Friday, June 20, 2014

The Other Ukraine: Union Borotba (Struggle) Rejects Kiev's Authority Over the Country 
Alexei Albu of the Union Borotba (Struggle) in Ukraine.
By Alexei Albu, Union Borotba (Struggle)

The problems that existed in Ukraine before the neo-Nazi coup were primarily an empty treasury, the highest level of official corruption, and frequent violations of certain civil rights and liberties. Under the noble goal of smashing the old oligarchic system, rightist and liberal politicians knocked out a huge part of people. The problem of selecting the external policy of the country depended on who (Europe or Russia) agreed to close the hole in the budget. After much cajoling and trading, Yanukovych launched the country towards Russia. But today, despite refusing to cooperate with the Russian Federation and making a special declaration at his inauguration for a course toward Europe, Poroshenko has not solved the problem of the empty treasury.

Most of the industrial giants are in the east of the country. The Donetsk region is the largest in terms of population -- 4.4 million people. The Donetsk region accounted for 12.12% of the gross regional product of Ukraine in 2012. Donetsk provided 20% of the total industrial production of the country for 2013. Forty-two percent of the population lives in the East, providing 66% of industrial production and 57% of Ukraine's exports. Thus, Donetsk out of pocket subsidizes the Kiev authorities, and they in turn use these funds to finance the Right Sector and other National Guard elements. Collapse of the economy is obvious now; in a few months it will not be hidden in the figures.

Ukraine is divided between oligarchs who rule it using nationalist slogans. The Donetsk People’s Republic (DNR) and Lugansk People’s Republic (LC) must challenge the oligarchic system of government. Novorossia (New Russia) should become a territory of social justice. Social stratification, the gap between rich and poor, should be kept to a minimum. Novorossia can create a new synthesis of all successful socialist ideas of the twentieth century and set an example of self-organization of the population.

Many leftists today criticize the young republics because they are not correct from the standpoint of Marx and other leftist classics. Yes, indeed. But where were you, clever non-participants in the protests against the junta?  I want to ask them this question. The young republics cannot be left without leftist leaders, leaders who can clearly and lucidly explain the advantages of the ideas of internationalism over nationalism, of secular ideas over clerical, of collective forms of ownership and management over private property and the free market.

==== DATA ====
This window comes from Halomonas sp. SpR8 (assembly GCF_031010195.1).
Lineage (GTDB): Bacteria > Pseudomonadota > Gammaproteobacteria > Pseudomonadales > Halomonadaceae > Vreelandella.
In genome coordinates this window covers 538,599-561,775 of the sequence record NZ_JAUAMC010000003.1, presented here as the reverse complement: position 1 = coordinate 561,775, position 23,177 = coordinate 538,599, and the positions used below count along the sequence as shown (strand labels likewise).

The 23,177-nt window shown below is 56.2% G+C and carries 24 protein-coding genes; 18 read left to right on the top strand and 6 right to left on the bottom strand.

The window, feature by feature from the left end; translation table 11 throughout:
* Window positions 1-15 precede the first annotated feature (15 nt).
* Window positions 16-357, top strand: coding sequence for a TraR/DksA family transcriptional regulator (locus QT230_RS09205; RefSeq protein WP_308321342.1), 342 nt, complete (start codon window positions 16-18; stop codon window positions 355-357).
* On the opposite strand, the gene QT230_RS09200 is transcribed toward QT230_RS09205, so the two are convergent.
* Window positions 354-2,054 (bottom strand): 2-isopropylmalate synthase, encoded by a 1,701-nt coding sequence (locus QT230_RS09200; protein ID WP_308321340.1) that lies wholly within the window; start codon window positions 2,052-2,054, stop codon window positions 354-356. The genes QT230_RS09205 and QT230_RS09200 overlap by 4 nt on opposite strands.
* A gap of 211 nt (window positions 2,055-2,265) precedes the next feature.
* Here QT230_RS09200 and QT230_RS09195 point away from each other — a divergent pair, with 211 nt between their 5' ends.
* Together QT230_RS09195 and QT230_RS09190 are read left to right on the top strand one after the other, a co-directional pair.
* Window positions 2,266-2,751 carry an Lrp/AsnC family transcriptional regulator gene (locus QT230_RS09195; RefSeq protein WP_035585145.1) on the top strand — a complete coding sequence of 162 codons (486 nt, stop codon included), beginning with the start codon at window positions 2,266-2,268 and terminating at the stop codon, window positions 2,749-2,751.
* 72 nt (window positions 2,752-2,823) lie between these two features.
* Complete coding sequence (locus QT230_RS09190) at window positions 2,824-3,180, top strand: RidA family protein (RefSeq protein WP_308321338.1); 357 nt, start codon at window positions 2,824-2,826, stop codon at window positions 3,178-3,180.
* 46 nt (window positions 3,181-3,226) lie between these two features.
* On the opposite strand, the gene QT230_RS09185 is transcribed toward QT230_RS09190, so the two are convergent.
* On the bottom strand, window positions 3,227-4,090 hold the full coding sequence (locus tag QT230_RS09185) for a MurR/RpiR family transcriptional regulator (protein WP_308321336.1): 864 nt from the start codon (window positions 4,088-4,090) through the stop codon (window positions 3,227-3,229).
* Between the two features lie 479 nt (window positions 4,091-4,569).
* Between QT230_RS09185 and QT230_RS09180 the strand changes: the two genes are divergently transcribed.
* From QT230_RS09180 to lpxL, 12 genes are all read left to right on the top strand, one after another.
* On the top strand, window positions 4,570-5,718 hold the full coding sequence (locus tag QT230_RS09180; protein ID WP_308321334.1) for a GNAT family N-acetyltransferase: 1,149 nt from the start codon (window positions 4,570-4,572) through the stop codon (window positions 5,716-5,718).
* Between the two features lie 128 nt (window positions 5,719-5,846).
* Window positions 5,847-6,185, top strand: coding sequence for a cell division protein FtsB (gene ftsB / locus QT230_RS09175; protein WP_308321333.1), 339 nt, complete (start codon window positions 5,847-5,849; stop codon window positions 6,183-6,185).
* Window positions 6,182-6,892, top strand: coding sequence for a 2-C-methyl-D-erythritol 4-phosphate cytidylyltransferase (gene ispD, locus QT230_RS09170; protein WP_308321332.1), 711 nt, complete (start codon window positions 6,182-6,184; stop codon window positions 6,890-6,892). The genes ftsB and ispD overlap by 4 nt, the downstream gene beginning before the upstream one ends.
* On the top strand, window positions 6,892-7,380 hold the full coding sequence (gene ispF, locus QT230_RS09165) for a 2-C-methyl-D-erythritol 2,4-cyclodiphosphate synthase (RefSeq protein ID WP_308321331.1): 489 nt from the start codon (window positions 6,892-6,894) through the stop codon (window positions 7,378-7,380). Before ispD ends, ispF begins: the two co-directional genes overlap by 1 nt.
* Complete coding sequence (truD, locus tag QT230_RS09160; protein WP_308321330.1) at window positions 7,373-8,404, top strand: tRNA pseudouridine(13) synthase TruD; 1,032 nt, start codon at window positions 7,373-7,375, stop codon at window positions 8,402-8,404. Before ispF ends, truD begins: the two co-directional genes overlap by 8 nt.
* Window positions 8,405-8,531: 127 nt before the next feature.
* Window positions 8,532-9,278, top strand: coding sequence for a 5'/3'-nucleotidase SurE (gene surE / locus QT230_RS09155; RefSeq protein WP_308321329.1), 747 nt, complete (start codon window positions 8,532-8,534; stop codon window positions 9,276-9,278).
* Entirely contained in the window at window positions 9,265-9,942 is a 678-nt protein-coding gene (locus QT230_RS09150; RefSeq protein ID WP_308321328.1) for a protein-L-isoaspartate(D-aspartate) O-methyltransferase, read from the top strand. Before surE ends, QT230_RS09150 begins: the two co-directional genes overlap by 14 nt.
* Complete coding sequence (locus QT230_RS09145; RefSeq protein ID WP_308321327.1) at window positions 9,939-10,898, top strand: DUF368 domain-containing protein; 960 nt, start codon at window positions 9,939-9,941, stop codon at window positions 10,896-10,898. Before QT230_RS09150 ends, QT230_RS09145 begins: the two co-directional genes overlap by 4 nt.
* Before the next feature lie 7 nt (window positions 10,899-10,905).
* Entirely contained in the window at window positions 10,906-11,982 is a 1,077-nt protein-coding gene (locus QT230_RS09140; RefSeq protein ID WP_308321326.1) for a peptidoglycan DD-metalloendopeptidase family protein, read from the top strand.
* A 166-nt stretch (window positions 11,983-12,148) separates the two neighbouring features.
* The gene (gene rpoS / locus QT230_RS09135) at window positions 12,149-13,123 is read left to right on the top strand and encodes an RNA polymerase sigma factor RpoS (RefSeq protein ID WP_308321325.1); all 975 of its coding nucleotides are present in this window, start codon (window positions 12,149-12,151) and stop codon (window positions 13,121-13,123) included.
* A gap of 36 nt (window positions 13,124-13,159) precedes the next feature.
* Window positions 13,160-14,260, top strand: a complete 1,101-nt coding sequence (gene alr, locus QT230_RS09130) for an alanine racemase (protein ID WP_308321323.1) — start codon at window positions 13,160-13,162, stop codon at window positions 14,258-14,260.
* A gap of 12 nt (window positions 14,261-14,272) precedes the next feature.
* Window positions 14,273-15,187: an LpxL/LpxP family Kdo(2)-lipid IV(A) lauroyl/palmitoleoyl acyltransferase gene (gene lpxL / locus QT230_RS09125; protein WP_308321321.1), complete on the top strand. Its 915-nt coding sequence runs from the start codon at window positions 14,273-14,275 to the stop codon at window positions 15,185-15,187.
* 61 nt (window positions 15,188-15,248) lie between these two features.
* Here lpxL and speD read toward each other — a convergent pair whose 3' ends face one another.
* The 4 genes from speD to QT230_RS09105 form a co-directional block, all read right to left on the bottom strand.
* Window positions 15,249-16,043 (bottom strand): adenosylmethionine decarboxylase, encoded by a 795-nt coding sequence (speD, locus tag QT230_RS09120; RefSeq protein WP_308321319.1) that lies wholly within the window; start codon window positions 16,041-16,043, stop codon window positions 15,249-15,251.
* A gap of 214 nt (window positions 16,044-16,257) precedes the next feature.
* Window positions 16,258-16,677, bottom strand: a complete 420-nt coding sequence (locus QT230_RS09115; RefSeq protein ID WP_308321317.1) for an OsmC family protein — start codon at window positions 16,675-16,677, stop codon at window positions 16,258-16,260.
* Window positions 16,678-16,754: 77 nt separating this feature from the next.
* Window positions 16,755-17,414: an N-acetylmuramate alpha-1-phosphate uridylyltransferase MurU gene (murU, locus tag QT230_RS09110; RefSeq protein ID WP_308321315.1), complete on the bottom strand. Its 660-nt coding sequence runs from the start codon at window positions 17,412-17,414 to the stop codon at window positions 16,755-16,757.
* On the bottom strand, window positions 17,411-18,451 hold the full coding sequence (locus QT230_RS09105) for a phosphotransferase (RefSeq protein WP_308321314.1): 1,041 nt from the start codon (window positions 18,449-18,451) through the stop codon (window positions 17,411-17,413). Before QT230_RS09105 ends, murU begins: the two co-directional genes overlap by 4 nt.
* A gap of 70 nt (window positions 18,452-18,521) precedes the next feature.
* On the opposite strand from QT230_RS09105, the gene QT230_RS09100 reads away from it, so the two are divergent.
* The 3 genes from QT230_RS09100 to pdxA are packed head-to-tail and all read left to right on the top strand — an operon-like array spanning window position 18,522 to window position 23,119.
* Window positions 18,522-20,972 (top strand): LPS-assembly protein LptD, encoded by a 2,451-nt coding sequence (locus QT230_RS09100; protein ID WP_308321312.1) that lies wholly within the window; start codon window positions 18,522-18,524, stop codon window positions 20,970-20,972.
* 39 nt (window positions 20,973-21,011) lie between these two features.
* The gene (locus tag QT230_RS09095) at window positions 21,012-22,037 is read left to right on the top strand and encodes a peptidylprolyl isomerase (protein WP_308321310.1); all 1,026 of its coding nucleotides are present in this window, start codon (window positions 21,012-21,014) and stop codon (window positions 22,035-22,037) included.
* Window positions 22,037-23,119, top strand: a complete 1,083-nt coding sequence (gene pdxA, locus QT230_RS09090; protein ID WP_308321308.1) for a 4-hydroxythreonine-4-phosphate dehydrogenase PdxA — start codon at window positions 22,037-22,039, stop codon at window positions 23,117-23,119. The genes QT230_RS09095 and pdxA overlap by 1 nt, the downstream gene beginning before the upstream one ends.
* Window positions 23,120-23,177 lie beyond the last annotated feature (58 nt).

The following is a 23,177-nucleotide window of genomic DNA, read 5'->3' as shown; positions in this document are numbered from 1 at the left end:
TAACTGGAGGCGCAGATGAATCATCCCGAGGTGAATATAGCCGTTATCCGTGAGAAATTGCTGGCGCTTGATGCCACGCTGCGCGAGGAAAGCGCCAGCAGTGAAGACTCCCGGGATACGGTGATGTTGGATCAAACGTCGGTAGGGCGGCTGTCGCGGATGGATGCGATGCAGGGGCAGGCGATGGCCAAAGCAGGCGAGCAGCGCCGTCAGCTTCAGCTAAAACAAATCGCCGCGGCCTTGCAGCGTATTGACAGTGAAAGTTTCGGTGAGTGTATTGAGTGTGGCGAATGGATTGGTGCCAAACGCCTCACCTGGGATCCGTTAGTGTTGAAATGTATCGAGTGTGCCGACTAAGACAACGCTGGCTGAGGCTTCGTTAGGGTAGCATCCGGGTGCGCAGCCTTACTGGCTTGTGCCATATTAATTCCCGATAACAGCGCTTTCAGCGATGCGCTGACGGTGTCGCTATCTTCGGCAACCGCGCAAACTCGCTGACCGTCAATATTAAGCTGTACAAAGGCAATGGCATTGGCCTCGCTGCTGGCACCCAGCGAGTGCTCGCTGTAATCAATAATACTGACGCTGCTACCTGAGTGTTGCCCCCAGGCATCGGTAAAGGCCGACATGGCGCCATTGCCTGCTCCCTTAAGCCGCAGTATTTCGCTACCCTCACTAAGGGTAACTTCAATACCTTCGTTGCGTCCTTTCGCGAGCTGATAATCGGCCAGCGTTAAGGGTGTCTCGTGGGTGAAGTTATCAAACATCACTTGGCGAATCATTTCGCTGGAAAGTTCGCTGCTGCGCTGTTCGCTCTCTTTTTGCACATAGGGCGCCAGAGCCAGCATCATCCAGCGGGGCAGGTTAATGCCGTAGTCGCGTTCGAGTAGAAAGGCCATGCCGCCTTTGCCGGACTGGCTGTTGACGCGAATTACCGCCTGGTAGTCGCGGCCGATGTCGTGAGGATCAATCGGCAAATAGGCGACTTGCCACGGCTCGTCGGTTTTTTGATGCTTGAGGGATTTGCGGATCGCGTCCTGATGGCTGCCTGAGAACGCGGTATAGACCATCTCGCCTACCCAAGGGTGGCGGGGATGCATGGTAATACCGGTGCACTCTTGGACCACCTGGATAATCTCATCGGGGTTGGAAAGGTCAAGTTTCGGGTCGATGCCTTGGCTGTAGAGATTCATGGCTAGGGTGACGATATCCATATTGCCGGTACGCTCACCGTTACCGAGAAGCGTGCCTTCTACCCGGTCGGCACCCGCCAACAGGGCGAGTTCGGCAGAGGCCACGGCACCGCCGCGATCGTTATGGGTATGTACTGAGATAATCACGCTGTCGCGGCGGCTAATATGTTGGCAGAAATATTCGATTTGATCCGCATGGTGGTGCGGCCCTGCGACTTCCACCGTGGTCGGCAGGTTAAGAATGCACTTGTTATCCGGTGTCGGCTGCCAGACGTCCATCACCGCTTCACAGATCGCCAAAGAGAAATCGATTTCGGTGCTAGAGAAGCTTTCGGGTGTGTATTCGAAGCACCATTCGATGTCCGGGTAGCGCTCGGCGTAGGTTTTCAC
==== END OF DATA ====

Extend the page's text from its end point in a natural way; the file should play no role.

To criticize people for not thinking like us is the easiest thing. But over whose mill do you pour such critical water?  The left of the Donetsk and Lugansk regions (not all, of course) deserve merciless criticism, for instead of leading, they treated the protests as something that was not for them, and they holed up at a crucial moment. We hold the strongest criticism for ourselves -- we were not able to create a strong structure of Union Borotba in these areas. And unlike Odessa or Kharkov, where we generally managed to include our principles (the advantages of collective ownership over private ownership and a ban on the exploitation of the labor of others) in the declaration of independence, in the Donetsk and Lugansk regions the left agenda was rather blurred.

Is this a reason for leftist criticism? Yes. Of themselves. And the reason for a revitalization. The reason for increasing their presence in all sectors of the struggle.

The old country was burned in the Odessa House of Trade Unions, bombed in Slavyansk and raped by neo-Nazis on the Maidan. Today, out of the ashes and ruins, something new is emerging -- with two aspects.

On the one hand, under the authority of the Kiev junta, an ugly fascist offspring appears, which kills those who disagree with the policies of the junta, disappear opposition leaders and dissidents, bomb civilians and even shoot children.

On the other hand, in the harshest conditions, under constant mortar fire and airstrikes, emerges a new Ukraine -- a Ukraine in which power belongs to the people, in which the property stolen by the oligarchs will return to the people. I do not believe that the People's Republic is limited only to the Donetsk and Lugansk regions. As I do not believe that the rest of Ukraine will become a fascist Galicia. But I do know that the junta is a temporary phenomenon.

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